Colleges that superscore will generally look at the highest scores across each section — including the Essay. Some schools that require the Essay simply want the Essay taken at least once (University of Michigan falls in this group). Other colleges — such as the University of California system — will only consider test dates that include the Essay. Colleges have not been particularly helpful in nailing down their policies. Keep in mind that some colleges — Yale and Stanford, for example — will require all her scores and consider them in a more holistic fashion. The “hurt her chances” part is glass half-full/empty. Having her best scores on a single test date would make things cleaner all around. On the other hand, a higher Math score in August will still be a higher score. She certainly showed great progress from January to March, so it seems like she can put up good scores. I would recommend that she take the Essay again. Even if she scores lower (and the statistics on the Essay make it likely), my feeling is that it is more important to have a test date that can be used everywhere than it is to skip the Essay because she already nailed it. For example, at a Score Choice college, I’d be more comfortable seeing a student submit only a 730ERW / 730M 6/6/6 Essay than having to also submit the 640/640.

  • Diana says:

    Hi Art,
    Our situation is a bit the reverse of Brad’s. My son scored a 1350 on his first SAT (740 Math, 610 Evidence Based Reading & Writing) and a 5/3/5 on the Essay. He then took his second SAT at school (in NYC), and scored 1540 (780 Math, 760 Evidence Based Reading & Writing) but the NY DOE did not offer the Essay. Is it possible to Super score, using the complete second SAT (1540) and the Essay from the first SAT? And if so, can we extract that Essay score on its own, or will we need to send the entire SAT scores from the first test (1350) ? Would prefer for schools not to see the lower score at all, but at least to submit the Essay from that test would be what we need.

    [Edit: Art, I read many of the questions from the others after I sent you mine, many of which are similar. Just to clarify – I was asking this: if colleges don’t super score the optional essay from one test with another entire SAT test (no essay taken), and my son wants to apply to schools where Essay is required, would you suggest we send both complete SAT tests? Thanks again!]

    Many thanks, Diana

    • Art Sawyer says:

      I’m sorry to hear that the NY DOE did not offer the Essay. There is no ability to send just the Essay score. The only case where he would not send the first SAT is where a college does not require the Essay. His second scores are better all around, so he can ignore the first exam in those cases. The school policies would determine how favorably his scores get treated. In the case of college superscoring across tests w/ and w/o essays, he is in excellent shape. His Essay score is, perhaps, a little weak given his overall scores. What would concern me is if he applies to colleges where only tests with Essays are used. The difference between his EBRW scores is substantial. I’d suggest at least considering repeating the SAT. As you’ve likely read, I prefer students not re-take the SAT just to raise an Essay score. But the 190 point difference in total score is impossible to ignore. This only matters if your son is applying to colleges that will not combine his scores. For example, UCLA would only consider his 1350. That’s the exception, though, so I would recommend examining his target colleges closely.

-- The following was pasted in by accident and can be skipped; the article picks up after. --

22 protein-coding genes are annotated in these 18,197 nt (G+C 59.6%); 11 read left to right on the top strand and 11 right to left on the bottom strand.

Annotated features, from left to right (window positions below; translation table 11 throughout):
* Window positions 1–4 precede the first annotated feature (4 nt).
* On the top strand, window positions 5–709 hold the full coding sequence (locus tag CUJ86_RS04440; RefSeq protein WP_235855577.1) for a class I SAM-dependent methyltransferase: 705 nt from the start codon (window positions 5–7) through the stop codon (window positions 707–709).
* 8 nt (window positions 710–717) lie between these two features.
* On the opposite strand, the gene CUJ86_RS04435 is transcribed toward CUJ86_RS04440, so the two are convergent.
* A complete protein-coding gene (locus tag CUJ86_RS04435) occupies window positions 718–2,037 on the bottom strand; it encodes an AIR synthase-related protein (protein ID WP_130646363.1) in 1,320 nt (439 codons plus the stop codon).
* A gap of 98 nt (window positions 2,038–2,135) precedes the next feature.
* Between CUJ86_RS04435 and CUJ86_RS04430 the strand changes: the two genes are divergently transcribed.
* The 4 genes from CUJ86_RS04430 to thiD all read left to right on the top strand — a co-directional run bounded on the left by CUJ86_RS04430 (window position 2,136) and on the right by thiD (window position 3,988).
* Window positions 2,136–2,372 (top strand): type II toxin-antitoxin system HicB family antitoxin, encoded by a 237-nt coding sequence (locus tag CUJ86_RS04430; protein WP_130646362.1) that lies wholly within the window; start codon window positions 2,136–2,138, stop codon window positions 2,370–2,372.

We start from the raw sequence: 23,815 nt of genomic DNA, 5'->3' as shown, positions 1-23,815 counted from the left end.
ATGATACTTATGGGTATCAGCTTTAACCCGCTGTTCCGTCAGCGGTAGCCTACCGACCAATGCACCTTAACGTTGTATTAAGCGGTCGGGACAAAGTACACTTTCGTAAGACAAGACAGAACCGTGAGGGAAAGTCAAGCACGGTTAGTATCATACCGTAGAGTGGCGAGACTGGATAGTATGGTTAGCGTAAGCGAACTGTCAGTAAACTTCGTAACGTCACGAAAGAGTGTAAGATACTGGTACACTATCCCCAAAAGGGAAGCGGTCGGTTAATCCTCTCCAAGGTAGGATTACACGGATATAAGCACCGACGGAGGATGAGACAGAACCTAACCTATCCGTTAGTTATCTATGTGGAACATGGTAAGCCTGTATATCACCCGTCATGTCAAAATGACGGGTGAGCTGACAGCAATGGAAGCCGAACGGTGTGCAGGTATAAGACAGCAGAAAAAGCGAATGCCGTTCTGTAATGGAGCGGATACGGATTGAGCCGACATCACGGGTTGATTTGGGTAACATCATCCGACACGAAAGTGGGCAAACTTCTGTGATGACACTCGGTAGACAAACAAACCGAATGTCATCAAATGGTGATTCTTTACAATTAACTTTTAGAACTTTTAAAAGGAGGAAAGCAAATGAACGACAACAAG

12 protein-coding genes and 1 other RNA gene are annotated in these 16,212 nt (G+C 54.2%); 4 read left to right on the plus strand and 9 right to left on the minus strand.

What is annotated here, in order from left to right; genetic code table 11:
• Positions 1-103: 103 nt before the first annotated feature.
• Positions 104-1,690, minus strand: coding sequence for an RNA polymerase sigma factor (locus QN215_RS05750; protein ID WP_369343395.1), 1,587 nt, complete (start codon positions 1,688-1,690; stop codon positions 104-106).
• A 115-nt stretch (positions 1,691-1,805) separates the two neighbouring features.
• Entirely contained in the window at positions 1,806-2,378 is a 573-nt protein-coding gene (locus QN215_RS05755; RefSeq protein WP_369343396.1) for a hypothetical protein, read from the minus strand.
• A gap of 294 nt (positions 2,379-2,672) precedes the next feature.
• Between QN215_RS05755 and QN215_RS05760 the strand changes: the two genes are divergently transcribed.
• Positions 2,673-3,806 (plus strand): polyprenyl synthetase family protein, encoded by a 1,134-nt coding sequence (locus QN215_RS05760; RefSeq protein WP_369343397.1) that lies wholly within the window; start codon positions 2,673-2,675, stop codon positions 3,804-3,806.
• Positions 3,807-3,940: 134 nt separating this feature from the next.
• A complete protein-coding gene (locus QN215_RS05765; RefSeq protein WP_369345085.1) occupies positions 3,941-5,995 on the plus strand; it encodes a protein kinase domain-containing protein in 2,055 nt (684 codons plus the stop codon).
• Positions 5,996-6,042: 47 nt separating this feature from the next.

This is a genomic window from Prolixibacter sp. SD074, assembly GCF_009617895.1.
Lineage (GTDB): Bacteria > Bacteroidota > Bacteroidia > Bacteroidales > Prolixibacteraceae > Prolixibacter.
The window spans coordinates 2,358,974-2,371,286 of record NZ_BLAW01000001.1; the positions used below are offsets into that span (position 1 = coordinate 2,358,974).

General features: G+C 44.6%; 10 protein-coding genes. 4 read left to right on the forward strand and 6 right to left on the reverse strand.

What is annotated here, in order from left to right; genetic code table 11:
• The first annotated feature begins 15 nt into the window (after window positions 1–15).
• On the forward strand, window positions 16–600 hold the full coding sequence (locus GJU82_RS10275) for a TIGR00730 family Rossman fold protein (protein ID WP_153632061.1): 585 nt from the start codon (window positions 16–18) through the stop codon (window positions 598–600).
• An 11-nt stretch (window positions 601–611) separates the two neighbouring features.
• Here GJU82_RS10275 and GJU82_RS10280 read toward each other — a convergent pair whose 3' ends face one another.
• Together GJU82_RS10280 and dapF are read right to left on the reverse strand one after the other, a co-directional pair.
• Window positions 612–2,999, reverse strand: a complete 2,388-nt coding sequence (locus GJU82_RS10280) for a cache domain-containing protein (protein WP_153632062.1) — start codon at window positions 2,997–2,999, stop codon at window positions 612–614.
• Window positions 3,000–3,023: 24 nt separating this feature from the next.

• Mom in NJ says:

    Hi Art
    Thank you for all of this useful information! My son took the ACT 3 times:

    1) 34 C 35 W 35 M 35 R 31 S (no essay)
    2) 34 C 35 W 36 M 35 R 28 S (essay – 8)
    3) 35 C 35 W 36 M 34 R 35 S (essay – 8)

    Do you see any reason to send anything other than the third score? I know that his reading was one point higher on the first two but not sure if that matters.

    Thanks so much! I really appreciate any insight.

    • Art Sawyer says:

      NJ Mom,
      No, I don’t see any reason to send scores 1 or 2 (except where a college requires all scores). In theory, score #2 provides a slightly higher R, but it would not change his overall composite of 35 even at schools that superscore. There are problems with the other scores (the 28 Science on #2 and the lack on an essay on #1) that make me think your son should keep it simple.

  • li li says:

    My son is interested in UVA and was wondering if he needs to take SAT subject tests to apply this school. The subject tests are optional for UVA. Also he took SAT math2 in May and received 740. Is 740 an ok score? Thank you so much!

    • Art Sawyer says:

      li li,
      Your son does not need to take Subject Tests. UVA used to “strongly recommend” the tests, but they have downgraded their policy to “Subject Test optional.” As with many “recommended” or “optional” colleges, Subject Tests can demonstrate a student’s strengths. Yes, a 740 is strong enough that I think it is worth sending. If your son has academic strengths in other areas — chemistry or biology, for example — then he might consider trying the exams.